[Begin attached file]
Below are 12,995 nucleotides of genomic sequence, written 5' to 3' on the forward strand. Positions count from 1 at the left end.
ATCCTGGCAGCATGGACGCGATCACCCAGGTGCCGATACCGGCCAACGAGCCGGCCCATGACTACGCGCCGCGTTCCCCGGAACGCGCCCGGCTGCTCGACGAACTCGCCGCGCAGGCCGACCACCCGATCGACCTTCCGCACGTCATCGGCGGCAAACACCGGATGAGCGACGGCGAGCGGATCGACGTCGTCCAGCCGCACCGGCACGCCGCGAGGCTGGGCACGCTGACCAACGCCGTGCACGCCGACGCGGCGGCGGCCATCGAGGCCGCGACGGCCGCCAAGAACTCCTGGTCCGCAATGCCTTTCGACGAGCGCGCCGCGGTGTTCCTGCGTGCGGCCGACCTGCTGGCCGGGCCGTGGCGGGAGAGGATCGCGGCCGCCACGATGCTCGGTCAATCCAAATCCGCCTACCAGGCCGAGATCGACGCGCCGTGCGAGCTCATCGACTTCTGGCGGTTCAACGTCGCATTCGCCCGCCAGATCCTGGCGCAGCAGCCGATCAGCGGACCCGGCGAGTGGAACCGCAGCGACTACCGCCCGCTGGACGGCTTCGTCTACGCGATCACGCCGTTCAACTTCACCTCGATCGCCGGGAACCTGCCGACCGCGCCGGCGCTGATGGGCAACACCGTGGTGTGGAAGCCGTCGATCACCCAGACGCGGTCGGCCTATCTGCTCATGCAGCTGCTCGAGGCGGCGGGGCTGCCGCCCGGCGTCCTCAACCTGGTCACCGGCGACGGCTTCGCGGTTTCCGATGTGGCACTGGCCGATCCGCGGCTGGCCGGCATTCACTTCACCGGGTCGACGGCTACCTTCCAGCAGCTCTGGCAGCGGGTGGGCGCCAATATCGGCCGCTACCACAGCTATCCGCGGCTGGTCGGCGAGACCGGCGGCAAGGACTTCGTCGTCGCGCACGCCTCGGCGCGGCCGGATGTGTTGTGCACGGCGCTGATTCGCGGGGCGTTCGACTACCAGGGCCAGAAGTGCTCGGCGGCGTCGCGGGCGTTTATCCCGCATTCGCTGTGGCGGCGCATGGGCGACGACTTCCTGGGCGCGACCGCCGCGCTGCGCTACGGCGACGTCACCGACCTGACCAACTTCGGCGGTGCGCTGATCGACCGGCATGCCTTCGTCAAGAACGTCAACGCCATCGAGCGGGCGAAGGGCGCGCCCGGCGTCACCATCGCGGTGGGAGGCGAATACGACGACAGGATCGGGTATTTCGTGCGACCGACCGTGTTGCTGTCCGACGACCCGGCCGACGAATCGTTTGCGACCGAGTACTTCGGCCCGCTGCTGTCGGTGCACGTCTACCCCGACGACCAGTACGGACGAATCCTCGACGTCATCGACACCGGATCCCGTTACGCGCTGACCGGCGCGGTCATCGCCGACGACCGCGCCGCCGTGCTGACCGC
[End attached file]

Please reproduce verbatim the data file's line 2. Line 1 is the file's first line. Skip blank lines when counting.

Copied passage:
ATCCTGGCAGCATGGACGCGATCACCCAGGTGCCGATACCGGCCAACGAGCCGGCCCATGACTACGCGCCGCGTTCCCCGGAACGCGCCCGGCTGCTCGACGAACTCGCCGCGCAGGCCGACCACCCGATCGACCTTCCGCACGTCATCGGCGGCAAACACCGGATGAGCGACGGCGAGCGGATCGACGTCGTCCAGCCGCACCGGCACGCCGCGAGGCTGGGCACGCTGACCAACGCCGTGCACGCCGACGCGGCGGCGGCCATCGAGGCCGCGACGGCCGCCAAGAACTCCTGGTCCGCAATGCCTTTCGACGAGCGCGCCGCGGTGTTCCTGCGTGCGGCCGACCTGCTGGCCGGGCCGTGGCGGGAGAGGATCGCGGCCGCCACGATGCTCGGTCAATCCAAATCCGCCTACCAGGCCGAGATCGACGCGCCGTGCGAGCTCATCGACTTCTGGCGGTTCAACGTCGCATTCGCCCGCCAGATCCTGGCGCAGCAGCCGATCAGCGGACCCGGCGAGTGGAACCGCAGCGACTACCGCCCGCTGGACGGCTTCGTCTACGCGATCACGCCGTTCAACTTCACCTCGATCGCCGGGAACCTGCCGACCGCGCCGGCGCTGATGGGCAACACCGTGGTGTGGAAGCCGTCGATCACCCAGACGCGGTCGGCCTATCTGCTCATGCAGCTGCTCGAGGCGGCGGGGCTGCCGCCCGGCGTCCTCAACCTGGTCACCGGCGACGGCTTCGCGGTTTCCGATGTGGCACTGGCCGATCCGCGGCTGGCCGGCATTCACTTCACCGGGTCGACGGCTACCTTCCAGCAGCTCTGGCAGCGGGTGGGCGCCAATATCGGCCGCTACCACAGCTATCCGCGGCTGGTCGGCGAGACCGGCGGCAAGGACTTCGTCGTCGCGCACGCCTCGGCGCGGCCGGATGTGTTGTGCACGGCGCTGATTCGCGGGGCGTTCGACTACCAGGGCCAGAAGTGCTCGGCGGCGTCGCGGGCGTTTATCCCGCATTCGCTGTGGCGGCGCATGGGCGACGACTTCCTGGGCGCGACCGCCGCGCTGCGCTACGGCGACGTCACCGACCTGACCAACTTCGGCGGTGCGCTGATCGACCGGCATGCCTTCGTCAAGAACGTCAACGCCATCGAGCGGGCGAAGGGCGCGCCCGGCGTCACCATCGCGGTGGGAGGCGAATACGACGACAGGATCGGGTATTTCGTGCGACCGACCGTGTTGCTGTCCGACGACCCGGCCGACGAATCGTTTGCGACCGAGTACTTCGGCCCGCTGCTGTCGGTGCACGTCTACCCCGACGACCAGTACGGACGAATCCTCGACGTCATCGACACCGGATCCCGTTACGCGCTGACCGGCGCGGTCATCGCCGACGACCGCGCCGCCGTGCTGACCGC